what many of us are is deeper - in hard rock & heavy metal I found something that works with me, makes me happy etc. The genre itself is slowly evolving, but this is not something I care for - I listen it for same reasons as before, and expect same effect as before... which is delivered, 110%.

if I pick 1 out of gazillions of bands - Iron Maiden - take their album from 80s, take any recent and compare. Technical quality aside (which went from stone age to 21st century) - some say not as good as before, some say better, for me - same quality, delivered in a bit different way.

Hmm. I wouldn't say it's backwards. It's nothing more than another art form (sounds so cliche, but true nonetheless). If it is backwards, what is considered the defacto standard? The same could be said for Jazz, Pop, Classical when compared to others. I happen to love metal (older 80s to 90s), but listen to anything newer that gets me through a good workout in the garage ;) Maximum the Hormone has interesting sounds, but I could care less about having the t-shirt or taking the lyrics seriously. I love listening to and playing classical guitar, and for me at least metal is not something that you necessarily grow out of.

P.S. no downvote from me because not everyone can or should be expected to love every form of music

Can you explain the non evolving part? We have so many new subgenres and bands with excellent technical capabilities?

This is quite a surprising view. "Not evolving" bit especially. As a factual example of evolution in the non-satanist non-warrior sense Nightwish's latest album 'Endless forms most beautiful' "was primarily inspired by the work of naturalist Charles Darwin". [1]

Pun intended :)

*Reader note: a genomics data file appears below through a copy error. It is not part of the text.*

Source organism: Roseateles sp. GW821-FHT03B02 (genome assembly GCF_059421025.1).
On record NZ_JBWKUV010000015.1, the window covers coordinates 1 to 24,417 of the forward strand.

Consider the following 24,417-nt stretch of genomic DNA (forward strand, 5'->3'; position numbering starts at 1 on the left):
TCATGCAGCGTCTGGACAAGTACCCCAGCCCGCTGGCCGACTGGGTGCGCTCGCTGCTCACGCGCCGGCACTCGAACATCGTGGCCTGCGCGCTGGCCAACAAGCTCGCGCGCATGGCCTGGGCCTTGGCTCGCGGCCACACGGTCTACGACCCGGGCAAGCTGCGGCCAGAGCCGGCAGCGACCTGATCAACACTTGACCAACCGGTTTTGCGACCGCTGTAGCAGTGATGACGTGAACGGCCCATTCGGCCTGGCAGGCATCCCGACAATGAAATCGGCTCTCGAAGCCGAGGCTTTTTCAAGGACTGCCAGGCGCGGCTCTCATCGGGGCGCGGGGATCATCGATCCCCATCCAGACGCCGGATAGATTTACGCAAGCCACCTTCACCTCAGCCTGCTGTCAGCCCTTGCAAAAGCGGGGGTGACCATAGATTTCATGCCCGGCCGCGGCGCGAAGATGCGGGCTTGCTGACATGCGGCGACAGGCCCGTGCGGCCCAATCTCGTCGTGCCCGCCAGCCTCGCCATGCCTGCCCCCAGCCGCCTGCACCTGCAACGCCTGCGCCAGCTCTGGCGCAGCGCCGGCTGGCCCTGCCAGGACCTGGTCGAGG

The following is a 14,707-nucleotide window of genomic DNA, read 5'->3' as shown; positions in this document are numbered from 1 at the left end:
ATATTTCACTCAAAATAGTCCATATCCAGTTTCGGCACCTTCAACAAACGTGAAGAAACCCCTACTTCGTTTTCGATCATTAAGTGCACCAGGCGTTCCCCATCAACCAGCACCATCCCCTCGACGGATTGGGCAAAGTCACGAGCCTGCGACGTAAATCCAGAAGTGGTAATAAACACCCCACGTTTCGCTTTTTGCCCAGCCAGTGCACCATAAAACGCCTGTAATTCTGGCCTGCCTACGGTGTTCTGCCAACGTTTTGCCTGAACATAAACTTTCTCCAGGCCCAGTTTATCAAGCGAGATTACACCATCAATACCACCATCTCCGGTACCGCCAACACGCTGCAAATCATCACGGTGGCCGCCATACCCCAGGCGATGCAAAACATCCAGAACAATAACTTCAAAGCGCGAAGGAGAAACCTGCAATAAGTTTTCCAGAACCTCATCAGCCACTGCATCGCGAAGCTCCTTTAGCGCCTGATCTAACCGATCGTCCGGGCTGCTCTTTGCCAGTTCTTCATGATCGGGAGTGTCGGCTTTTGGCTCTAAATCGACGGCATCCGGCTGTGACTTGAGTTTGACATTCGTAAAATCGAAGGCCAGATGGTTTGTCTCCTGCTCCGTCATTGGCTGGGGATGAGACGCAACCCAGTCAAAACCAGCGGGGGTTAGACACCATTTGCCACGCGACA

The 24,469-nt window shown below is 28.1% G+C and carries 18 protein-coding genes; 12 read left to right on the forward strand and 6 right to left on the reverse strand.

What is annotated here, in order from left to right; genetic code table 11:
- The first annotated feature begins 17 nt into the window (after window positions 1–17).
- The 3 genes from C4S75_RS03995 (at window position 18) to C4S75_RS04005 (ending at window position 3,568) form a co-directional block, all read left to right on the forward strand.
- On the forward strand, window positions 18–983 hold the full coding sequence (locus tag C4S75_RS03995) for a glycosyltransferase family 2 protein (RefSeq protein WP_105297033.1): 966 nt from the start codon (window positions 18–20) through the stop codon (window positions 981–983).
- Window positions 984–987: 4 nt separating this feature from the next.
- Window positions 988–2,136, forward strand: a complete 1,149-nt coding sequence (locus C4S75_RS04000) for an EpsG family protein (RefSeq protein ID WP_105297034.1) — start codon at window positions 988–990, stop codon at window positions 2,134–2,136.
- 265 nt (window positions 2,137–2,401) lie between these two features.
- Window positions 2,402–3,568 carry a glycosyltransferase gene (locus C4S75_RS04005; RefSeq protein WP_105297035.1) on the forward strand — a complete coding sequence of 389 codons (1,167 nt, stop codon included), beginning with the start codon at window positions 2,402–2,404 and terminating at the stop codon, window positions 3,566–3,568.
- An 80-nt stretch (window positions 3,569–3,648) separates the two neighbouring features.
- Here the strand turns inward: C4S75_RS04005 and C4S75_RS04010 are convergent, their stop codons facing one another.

[1] https://en.wikipedia.org/wiki/Endless_Forms_Most_Beautiful_(...

"...hardly evolving at all"

Have you heard Between the Buried and Me, Animals as Leaders, Meshuggah, Intronaut or Haken?

Yeah - Animals as Leaders sprung to mind, as well as Tesseract. I think someone has mistaken their ignorance for a lack of material.

> still singing the same stuff after decades, is a sorry one.

I imagine you consider classical music backwards, then, and look down upon it. It's stayed the same for centuries...

> It's stayed the same for centuries...

that's _seriously_ wrong.

i agree that lots of music is ridiculous and backwards, extremely rigid and codified, hardly evolving at all. have you heard any blues lately? :)

but seriously, the impression you describe is of your own making. metal is much wider musically and lyrically than the narrow subsection you used to listen to as a kid.

try UneXpect: https://www.youtube.com/watch?v=vVwl3kZwRX0

There are plenty of new genres since then, power metal, space metal, pirate metal...

I think the appeal of metal is obvious: people everywhere are angry at authority figures. It's music that expresses that anger.

A bit offtopic link. Or shoud we all start posting Cats and Food on NH? This site takes it all :)

How is it off-topic?

Anything people might find interesting is welcome on HN as far as I understand it.

Keep in mind that the Internet was primarily created to share pictures and videos of our feline overlords. Everything else is just a sideshow.

If it has an intellectually interesting component to it, sure.

Cool my karma droped from 21 to 19 with this Comment :)